Sunday, April 3, 2011

Moving Past Suspense

I'm not very good at suspense. I can't do suspenseful movies. I am tortured by watching sporting events where I care about the outcome. By about 8:00, though, I left the house for dinner and a chance to see the end of the game.

Unwilling to be in a roomful of sports fans, though, I decided on Six Burner, knowing that the game would be on their one screen, but confident that it would be an enjoyable experience.

And not surprisingly, the restaurant was full of fans, most of whom had eaten by the time I arrived. In fact, taking up an empty standing spot at the front corner of the bar under the TV, the guy next to me inquired, "Are you here to eat?"

I explained my suspense issues and he suggested I watch his face for game clues; it seemed like a good compromise. I jumped right in with the featured red, Cotes de Ventoux Les Blaques (I can't get away from it lately) and ordered the marinated octopus salad.

A stool became available at the other end of the bar, in front to the service bar, but as the manager said, "At least you're someone we know," so I moved. My octopus arrived  momentarily.

One of the servers saw it delivered and smiled wickedly at me. "It's to die for," she warned. And was it ever, succulently marinated with red onion, capers and an assortment of herbs that made for a savory and toothsome taste of the sea. With some crusty Billy bread, it was the perfect supper.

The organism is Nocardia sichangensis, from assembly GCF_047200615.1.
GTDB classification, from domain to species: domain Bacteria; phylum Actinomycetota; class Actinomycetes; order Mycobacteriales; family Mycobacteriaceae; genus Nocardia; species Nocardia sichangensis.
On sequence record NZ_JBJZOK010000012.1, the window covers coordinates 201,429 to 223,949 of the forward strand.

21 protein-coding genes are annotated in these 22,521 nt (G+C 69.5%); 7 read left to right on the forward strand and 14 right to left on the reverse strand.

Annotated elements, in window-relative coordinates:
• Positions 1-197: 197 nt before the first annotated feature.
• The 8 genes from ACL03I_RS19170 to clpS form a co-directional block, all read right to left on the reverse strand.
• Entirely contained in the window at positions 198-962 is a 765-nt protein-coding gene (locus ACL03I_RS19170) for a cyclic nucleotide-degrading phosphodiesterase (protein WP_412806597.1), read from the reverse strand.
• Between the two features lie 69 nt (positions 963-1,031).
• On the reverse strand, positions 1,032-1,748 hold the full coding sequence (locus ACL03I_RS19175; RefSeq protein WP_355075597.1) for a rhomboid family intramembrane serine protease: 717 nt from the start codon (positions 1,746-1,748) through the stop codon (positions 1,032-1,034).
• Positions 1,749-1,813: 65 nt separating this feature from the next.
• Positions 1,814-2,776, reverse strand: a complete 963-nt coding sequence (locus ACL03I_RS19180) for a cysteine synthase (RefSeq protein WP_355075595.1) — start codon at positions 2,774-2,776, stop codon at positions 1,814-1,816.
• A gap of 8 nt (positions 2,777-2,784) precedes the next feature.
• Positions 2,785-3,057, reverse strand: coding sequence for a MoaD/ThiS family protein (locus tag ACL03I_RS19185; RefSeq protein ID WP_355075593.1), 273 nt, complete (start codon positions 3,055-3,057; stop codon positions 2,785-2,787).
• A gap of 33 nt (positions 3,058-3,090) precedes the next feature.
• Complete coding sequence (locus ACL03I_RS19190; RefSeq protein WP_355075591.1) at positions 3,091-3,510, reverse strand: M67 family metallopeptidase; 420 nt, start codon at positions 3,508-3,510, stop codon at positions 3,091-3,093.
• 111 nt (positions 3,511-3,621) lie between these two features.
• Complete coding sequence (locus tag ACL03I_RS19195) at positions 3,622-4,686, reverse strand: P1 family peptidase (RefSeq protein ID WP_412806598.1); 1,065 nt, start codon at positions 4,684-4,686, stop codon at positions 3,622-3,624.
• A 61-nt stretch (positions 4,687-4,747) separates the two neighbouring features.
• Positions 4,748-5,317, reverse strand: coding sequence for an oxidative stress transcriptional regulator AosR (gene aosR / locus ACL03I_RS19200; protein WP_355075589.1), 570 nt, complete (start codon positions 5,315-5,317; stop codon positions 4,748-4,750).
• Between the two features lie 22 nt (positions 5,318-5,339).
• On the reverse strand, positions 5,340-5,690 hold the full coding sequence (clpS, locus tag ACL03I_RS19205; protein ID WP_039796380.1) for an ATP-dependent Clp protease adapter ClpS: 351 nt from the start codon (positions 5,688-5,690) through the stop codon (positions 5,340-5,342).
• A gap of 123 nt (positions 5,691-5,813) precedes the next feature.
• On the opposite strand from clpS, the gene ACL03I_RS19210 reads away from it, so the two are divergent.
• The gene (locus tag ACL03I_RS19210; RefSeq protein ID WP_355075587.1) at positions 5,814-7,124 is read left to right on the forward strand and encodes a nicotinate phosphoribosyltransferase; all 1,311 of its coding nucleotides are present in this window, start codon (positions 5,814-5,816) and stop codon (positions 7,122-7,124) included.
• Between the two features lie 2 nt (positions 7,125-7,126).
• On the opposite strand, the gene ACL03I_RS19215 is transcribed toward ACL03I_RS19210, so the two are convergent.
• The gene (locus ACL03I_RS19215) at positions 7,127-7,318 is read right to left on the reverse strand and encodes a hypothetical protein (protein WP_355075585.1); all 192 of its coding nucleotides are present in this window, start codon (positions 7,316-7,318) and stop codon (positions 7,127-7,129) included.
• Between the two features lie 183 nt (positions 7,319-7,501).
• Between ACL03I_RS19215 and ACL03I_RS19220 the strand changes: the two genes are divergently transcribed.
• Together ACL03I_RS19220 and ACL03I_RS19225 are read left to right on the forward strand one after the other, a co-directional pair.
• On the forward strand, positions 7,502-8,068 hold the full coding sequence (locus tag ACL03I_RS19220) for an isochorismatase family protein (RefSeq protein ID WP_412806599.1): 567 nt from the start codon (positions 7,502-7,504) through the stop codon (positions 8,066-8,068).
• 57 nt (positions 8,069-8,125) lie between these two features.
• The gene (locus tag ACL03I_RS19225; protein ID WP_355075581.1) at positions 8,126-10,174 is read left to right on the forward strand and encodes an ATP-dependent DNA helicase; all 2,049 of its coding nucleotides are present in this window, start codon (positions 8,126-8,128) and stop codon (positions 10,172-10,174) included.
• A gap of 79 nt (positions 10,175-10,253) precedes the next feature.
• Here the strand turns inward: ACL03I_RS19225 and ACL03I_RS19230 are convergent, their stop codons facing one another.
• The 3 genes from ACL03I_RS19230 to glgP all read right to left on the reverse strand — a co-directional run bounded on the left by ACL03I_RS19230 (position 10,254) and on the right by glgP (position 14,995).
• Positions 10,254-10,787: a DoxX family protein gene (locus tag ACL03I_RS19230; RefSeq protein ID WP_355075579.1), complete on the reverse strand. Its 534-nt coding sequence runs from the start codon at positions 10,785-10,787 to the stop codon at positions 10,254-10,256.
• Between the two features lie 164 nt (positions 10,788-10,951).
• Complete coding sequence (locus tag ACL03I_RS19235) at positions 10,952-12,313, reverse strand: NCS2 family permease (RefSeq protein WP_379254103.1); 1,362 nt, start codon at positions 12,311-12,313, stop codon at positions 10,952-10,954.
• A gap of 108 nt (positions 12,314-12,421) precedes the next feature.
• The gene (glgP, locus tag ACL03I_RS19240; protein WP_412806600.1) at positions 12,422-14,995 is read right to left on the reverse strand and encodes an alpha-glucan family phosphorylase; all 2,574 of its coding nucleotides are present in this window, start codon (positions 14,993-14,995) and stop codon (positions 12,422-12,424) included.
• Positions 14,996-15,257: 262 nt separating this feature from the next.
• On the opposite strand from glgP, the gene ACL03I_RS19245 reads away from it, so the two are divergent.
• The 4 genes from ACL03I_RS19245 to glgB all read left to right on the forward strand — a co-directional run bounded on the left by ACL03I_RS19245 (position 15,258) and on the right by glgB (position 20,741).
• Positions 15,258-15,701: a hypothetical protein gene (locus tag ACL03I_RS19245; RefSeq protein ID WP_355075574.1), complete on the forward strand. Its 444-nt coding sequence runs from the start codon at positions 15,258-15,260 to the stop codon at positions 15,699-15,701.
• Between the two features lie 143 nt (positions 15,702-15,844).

As the crowd around me alternately cheered and groaned, I chatted with Chef Philip about offal and with bartender Josh about everything but offal. When VCU's fate was determined, I joined with the rest of the room in offering a heartfelt ovation for our team making it to the Final Four.

The end of the game signaled for some to pay their checks and exit stage right and for others to order more drinks; I opted to go with the latter group, getting a Warre's Otime 10, a ten-year tawny port and enjoying it with my hazelnut gelato. I considered it a tribute to the team that had brought so much bonhomie to our city.

When I finally left Six Burner, it was to got to Balliceaux for my music fix.  Playing tonight were James Wallace and the Naked Light and while I was familiar with most of the players, Wallace was new to me.

And, with the exception of my Herradura Anejo being absconded with midway through the set by a an over-zealous barback (an egregious error that was corrected), it was a stellar evening of music and friends.

Describing the band's sound is tough because it ranged between so many genres, There was definitely a folky, almost country sound to it, but the double drummers and sax/clarinet/flute add-ins made for something most unlike folk and country. Wallace's vocals, melodic and plaintive at times, were a beautiful and unique complement to the unusual instrumentation.

The music was infectious, causing people like me to move in place and others to downright dance their hearts out. A drummer friend ogled the two drummers and a horn-playing friend bobbed his head to the clarinet.sax combo. It was all good.

Well, good except for the slightly deflated vibe that almost everyone carried around for the last portion of the evening. On the plus side, everyone seems committed to making the team's homecoming rally the biggest and best it could be. And maybe now I'll stop hearing non-stop fire trucks and fireworks in the Ward.

And so we can return to business as usual in RVA. Of course, that's like me saying I could get back to business as usual in my little life.

There's really no such thing. Thankfully.

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